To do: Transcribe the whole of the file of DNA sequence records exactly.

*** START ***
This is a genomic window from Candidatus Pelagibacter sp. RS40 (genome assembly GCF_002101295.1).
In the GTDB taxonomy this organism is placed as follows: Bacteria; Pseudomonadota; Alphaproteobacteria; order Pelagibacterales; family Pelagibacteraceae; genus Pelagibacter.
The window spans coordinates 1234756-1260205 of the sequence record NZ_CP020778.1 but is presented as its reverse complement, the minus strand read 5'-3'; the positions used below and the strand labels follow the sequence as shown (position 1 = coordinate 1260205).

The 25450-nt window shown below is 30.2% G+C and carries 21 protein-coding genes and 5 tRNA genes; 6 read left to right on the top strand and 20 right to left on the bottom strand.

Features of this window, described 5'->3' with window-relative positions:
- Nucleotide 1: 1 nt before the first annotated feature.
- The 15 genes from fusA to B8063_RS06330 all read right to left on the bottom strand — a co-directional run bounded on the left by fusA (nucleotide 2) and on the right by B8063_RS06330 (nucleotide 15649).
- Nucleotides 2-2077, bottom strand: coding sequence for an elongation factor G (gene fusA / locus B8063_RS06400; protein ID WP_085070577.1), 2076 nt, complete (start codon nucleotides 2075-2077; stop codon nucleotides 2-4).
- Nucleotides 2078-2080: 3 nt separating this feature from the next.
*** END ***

This is a genomic window from Candidatus Pelagibacter sp. RS40 (genome assembly GCF_002101295.1).
In the GTDB taxonomy this organism is placed as follows: Bacteria; Pseudomonadota; Alphaproteobacteria; order Pelagibacterales; family Pelagibacteraceae; genus Pelagibacter.
The window spans coordinates 1234756-1260205 of the sequence record NZ_CP020778.1 but is presented as its reverse complement, the minus strand read 5'-3'; the positions used below and the strand labels follow the sequence as shown (position 1 = coordinate 1260205).

The 25450-nt window shown below is 30.2% G+C and carries 21 protein-coding genes and 5 tRNA genes; 6 read left to right on the top strand and 20 right to left on the bottom strand.

Features of this window, described 5'->3' with window-relative positions:
- Nucleotide 1: 1 nt before the first annotated feature.
- The 15 genes from fusA to B8063_RS06330 all read right to left on the bottom strand — a co-directional run bounded on the left by fusA (nucleotide 2) and on the right by B8063_RS06330 (nucleotide 15649).
- Nucleotides 2-2077, bottom strand: coding sequence for an elongation factor G (gene fusA / locus B8063_RS06400; protein ID WP_085070577.1), 2076 nt, complete (start codon nucleotides 2075-2077; stop codon nucleotides 2-4).
- Nucleotides 2078-2080: 3 nt separating this feature from the next.